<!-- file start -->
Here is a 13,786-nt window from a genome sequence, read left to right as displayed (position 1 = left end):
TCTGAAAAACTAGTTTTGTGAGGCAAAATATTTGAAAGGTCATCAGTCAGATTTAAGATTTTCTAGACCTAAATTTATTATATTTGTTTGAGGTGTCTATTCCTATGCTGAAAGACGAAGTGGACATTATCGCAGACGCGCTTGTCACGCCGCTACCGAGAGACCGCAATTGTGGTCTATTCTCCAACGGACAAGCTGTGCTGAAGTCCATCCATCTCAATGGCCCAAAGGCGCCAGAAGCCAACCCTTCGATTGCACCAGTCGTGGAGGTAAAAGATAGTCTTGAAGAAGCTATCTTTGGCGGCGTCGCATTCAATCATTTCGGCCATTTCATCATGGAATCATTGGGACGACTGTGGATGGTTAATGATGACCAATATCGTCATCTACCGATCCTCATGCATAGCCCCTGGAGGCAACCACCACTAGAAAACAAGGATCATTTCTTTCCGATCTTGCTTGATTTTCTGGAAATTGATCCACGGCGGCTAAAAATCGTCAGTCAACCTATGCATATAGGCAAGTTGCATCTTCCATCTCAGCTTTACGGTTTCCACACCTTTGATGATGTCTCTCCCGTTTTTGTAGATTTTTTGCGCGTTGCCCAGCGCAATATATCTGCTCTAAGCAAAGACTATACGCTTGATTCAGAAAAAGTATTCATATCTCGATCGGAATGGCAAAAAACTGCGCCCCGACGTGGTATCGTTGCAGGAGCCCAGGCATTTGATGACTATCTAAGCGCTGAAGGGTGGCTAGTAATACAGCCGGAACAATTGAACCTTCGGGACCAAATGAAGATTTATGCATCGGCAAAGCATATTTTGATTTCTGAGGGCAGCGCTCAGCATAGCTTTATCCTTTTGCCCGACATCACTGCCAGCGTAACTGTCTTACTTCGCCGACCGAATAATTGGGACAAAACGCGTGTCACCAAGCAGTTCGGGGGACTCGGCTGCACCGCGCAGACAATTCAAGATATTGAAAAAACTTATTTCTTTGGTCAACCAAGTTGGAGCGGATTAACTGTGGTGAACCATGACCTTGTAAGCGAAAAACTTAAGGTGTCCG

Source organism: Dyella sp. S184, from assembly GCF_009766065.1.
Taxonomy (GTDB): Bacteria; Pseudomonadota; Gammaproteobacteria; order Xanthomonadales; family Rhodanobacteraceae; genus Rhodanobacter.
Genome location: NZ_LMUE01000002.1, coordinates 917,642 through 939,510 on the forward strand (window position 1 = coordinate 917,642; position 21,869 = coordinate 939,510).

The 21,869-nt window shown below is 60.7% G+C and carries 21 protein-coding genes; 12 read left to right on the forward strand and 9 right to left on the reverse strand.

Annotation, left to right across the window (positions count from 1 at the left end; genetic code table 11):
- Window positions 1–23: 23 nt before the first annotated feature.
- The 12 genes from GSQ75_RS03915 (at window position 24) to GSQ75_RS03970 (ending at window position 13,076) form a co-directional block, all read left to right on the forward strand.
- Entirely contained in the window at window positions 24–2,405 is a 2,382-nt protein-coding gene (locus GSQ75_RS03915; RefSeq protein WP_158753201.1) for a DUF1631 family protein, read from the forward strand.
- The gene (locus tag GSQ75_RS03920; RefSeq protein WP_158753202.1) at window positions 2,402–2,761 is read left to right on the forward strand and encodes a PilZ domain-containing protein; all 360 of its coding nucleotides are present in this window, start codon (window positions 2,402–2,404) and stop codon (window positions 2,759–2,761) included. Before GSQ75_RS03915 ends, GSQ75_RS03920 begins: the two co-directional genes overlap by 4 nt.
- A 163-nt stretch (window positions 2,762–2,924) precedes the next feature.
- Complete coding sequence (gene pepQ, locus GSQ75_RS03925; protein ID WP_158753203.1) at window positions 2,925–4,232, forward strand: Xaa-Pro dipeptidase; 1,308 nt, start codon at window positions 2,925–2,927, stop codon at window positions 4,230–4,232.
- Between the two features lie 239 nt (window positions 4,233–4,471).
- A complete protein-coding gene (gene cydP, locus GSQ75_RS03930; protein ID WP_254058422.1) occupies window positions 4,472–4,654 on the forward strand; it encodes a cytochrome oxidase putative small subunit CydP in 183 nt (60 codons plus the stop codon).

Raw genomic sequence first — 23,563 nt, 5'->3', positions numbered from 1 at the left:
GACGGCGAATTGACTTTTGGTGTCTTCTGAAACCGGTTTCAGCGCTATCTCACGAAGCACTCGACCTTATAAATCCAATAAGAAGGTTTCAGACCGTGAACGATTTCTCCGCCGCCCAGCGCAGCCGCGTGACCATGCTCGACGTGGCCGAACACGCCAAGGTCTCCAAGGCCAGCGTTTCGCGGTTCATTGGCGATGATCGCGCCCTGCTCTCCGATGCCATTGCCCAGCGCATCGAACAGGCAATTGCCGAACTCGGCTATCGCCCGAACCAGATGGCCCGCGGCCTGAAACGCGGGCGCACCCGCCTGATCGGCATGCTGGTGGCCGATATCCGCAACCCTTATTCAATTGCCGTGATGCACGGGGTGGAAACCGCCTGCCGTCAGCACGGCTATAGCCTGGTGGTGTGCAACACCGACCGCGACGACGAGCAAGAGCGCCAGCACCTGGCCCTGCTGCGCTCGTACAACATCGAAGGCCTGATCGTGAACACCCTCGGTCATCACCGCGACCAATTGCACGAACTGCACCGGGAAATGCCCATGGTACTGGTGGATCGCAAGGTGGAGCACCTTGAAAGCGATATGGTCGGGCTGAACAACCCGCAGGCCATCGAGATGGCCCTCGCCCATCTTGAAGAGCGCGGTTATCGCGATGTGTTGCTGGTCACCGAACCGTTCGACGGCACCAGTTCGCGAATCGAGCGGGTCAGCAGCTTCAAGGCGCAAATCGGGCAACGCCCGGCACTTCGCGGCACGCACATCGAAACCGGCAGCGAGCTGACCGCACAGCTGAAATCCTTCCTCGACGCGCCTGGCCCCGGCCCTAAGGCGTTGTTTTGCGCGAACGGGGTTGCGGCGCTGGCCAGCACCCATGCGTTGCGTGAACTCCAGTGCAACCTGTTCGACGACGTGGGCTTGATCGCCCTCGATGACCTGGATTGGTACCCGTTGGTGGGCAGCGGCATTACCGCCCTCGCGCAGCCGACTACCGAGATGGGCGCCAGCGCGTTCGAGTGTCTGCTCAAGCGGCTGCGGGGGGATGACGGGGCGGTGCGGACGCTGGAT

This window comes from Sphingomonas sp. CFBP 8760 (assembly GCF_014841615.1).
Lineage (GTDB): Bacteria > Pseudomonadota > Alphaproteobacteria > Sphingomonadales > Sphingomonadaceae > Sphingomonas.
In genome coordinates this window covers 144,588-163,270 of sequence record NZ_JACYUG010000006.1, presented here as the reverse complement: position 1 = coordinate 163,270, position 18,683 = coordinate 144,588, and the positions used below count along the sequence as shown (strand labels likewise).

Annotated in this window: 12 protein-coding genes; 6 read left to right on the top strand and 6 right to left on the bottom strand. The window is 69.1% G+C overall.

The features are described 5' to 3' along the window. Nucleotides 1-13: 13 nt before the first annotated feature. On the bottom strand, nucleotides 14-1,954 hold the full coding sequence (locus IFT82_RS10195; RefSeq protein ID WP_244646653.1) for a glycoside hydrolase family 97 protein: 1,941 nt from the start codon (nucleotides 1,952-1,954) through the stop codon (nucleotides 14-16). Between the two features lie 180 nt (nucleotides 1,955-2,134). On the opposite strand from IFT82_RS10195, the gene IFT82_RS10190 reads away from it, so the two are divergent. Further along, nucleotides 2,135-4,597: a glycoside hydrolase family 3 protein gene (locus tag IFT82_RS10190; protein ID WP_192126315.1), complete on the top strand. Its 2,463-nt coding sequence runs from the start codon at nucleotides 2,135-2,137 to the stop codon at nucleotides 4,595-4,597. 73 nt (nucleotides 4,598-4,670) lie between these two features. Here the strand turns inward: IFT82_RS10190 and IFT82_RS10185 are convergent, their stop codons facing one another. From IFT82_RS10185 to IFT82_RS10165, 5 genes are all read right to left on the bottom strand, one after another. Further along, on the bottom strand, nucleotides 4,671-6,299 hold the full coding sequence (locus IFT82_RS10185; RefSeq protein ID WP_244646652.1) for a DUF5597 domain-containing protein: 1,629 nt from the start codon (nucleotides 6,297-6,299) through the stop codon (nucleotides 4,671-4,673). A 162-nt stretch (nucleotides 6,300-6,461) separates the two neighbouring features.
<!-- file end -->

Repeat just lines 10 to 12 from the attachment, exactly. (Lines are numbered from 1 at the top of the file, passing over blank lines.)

- Entirely contained in the window at window positions 24–2,405 is a 2,382-nt protein-coding gene (locus GSQ75_RS03915; RefSeq protein WP_158753201.1) for a DUF1631 family protein, read from the forward strand.
- The gene (locus tag GSQ75_RS03920; RefSeq protein WP_158753202.1) at window positions 2,402–2,761 is read left to right on the forward strand and encodes a PilZ domain-containing protein; all 360 of its coding nucleotides are present in this window, start codon (window positions 2,402–2,404) and stop codon (window positions 2,759–2,761) included. Before GSQ75_RS03915 ends, GSQ75_RS03920 begins: the two co-directional genes overlap by 4 nt.
- A 163-nt stretch (window positions 2,762–2,924) precedes the next feature.